'Me & the Sea' - Touched Theatre
Little Angel Theatre, London
To be honest, I wasn't surprised Darren East was the front man for last Sunday's performance of Me & the Sea. His personality is the perfect fit for such a well-rounded show. I first met Darren eight years ago while mutually flyering on a festival street, and ever since I have respected his passion for storytelling, collaboration, and his use of puppetry in education and therapy. This particular show with the company Touched Theatre is a prime example of these attributes.
The comment I heard most afterwards was, "Amazing, did you see how attentive the children were?" For an hour long production at 2pm on a beautiful Sunday afternoon, this is the ultimate achievement. That pre-show feeling of being in a chattering playground ended abruptly at the first note of Hannah Miller's cello. We were all hooked until the very end when Darren reminded us of the overall driving theme: "It was really just about how things work, how they change": (children, adults, insects, life….) And to teach about change, one must demonstrate change, and Touched Theatre have done this successfully with the metaphoric parallels between metamorphosing caterpillars and evolving families.
Darren and writer/dramaturg partner Beccy Smith have hand-crafted this endearing story about a boy's investigation into his father's mysterious disappearance out at sea. Throughout, Darren's stage ability carries this story with multiple character/costume changes; simple, surprise magic tricks; experienced puppetry work with the two table-top figures; and engaging storytelling. These constant transformations kept the audience connected throughout a production that felt remarkably like a classroom at times, albeit one in the back of a zany puppet zoo perhaps. Darren often approached the children directly with either a friendly butterfly, or to enter into the aisles as The Mom to pass out clothing, or by even commencing a Q & A session. This breaking of the stage boundary helped to bring the children directly into the world of the piece as opposed to just staring at it á la television. I even had my own moment of nostalgia when we were all squirted with water from a ketchup jar, taking me immediately back 20 years ago to Muppets 3D at Disney in a similar scene with Fozzie's flower lapel.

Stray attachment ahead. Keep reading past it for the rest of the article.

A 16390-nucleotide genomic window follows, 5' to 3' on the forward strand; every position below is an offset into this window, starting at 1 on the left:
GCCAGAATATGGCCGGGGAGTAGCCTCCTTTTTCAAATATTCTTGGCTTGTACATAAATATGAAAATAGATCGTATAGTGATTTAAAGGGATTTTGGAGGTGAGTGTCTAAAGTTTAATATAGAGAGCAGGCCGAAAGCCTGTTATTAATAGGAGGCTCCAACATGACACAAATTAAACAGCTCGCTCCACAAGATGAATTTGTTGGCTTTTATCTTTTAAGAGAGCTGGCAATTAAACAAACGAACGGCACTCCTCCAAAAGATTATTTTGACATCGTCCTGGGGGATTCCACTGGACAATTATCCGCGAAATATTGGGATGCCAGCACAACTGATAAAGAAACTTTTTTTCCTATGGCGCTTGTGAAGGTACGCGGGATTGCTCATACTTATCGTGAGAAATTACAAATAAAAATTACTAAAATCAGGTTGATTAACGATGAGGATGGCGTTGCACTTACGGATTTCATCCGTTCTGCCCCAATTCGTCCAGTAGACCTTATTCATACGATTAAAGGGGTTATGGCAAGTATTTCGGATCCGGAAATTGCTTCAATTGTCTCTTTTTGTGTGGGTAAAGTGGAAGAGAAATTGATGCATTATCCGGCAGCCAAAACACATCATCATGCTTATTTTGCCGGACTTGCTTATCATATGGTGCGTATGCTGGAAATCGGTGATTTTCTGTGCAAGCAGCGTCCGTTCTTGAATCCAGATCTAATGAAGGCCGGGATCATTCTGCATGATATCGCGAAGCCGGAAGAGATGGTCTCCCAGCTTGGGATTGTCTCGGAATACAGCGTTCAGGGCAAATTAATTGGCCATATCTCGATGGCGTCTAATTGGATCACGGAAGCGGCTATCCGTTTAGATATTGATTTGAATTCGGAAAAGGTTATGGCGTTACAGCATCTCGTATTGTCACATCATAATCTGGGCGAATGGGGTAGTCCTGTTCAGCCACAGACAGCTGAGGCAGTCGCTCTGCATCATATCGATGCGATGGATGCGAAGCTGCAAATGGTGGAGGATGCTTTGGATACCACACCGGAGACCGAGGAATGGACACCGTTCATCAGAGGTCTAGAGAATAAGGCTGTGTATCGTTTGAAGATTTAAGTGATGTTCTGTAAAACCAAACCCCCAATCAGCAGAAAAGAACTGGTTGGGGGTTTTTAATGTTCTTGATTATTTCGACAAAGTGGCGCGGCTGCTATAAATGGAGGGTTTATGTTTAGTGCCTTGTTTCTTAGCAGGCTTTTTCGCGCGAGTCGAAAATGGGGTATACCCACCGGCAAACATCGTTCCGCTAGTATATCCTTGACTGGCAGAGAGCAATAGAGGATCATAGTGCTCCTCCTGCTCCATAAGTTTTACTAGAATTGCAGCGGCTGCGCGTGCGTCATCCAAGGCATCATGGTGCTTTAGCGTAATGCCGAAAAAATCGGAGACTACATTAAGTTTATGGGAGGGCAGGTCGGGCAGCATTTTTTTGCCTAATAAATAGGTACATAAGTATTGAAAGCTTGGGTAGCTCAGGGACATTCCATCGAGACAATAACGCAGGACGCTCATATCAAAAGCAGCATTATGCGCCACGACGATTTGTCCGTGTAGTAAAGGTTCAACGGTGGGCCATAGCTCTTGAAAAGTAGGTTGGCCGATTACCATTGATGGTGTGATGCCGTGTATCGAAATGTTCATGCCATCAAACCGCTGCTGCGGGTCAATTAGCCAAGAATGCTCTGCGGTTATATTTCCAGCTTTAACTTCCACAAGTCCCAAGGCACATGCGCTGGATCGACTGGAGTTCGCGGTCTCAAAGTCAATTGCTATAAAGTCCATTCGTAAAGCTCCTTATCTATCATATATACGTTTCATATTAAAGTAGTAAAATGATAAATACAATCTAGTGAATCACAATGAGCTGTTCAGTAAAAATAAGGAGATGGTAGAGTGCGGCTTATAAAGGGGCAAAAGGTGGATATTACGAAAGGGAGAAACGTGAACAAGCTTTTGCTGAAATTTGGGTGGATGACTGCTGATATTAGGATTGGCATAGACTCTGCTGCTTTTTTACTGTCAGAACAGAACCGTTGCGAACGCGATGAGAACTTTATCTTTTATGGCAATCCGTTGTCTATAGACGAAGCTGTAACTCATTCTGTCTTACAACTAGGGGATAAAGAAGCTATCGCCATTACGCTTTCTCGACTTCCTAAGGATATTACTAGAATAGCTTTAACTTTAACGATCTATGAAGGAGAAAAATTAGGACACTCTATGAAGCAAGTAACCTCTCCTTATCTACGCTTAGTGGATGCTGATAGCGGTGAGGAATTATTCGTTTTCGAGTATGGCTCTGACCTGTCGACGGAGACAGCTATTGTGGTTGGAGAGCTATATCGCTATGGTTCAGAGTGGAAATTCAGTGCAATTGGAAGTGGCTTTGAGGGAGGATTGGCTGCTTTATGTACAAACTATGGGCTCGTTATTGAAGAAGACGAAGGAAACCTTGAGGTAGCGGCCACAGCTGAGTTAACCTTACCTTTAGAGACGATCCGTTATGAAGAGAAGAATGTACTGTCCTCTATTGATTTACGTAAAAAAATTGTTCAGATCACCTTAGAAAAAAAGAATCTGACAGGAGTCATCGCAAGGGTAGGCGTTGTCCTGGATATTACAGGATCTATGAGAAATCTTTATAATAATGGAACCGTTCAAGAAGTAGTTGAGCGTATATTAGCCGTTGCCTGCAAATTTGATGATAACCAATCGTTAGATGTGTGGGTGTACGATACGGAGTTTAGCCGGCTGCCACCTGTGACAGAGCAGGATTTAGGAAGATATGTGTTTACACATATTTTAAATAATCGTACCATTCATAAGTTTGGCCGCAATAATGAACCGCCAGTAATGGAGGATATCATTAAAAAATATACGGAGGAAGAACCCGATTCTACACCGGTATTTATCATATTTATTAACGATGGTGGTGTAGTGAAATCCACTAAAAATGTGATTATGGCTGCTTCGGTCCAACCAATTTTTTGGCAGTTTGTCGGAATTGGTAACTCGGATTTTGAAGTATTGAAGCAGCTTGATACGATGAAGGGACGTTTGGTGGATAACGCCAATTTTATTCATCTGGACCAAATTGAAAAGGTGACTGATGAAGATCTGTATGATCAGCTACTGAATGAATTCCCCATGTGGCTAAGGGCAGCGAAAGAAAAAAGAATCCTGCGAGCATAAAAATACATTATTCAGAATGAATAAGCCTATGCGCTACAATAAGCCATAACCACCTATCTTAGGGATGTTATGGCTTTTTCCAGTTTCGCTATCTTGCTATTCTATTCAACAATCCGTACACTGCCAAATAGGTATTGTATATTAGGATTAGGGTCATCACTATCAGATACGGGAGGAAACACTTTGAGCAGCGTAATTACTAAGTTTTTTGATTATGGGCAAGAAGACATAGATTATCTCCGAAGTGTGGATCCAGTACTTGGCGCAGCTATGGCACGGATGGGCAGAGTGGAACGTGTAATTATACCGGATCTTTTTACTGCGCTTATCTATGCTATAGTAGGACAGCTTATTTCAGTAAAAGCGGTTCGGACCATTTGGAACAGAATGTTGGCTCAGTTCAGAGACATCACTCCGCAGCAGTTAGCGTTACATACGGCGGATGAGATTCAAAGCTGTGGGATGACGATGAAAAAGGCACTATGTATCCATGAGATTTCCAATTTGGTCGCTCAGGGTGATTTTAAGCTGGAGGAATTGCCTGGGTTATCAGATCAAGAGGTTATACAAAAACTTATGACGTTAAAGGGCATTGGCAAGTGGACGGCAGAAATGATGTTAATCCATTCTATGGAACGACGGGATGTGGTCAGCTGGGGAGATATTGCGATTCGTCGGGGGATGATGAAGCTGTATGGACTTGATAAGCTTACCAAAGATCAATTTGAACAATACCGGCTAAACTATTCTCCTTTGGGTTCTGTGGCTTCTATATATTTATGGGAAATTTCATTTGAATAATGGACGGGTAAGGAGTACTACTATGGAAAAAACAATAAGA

The combination of story, stage work, and moral is rounded out remarkably with the beautiful cello accompaniment. Created especially for this piece, the score does not merely accompany the visuals, but helps drive and push the performance to what it is. Hannah often created the mood sonically before we even saw it, and continuously underlined the movement with her inventive sound effects. Combined with well-constructed puppets, the bedroom-like set, and strong lighting design, Me & the Sea should find its wings after its own long duration of development and change.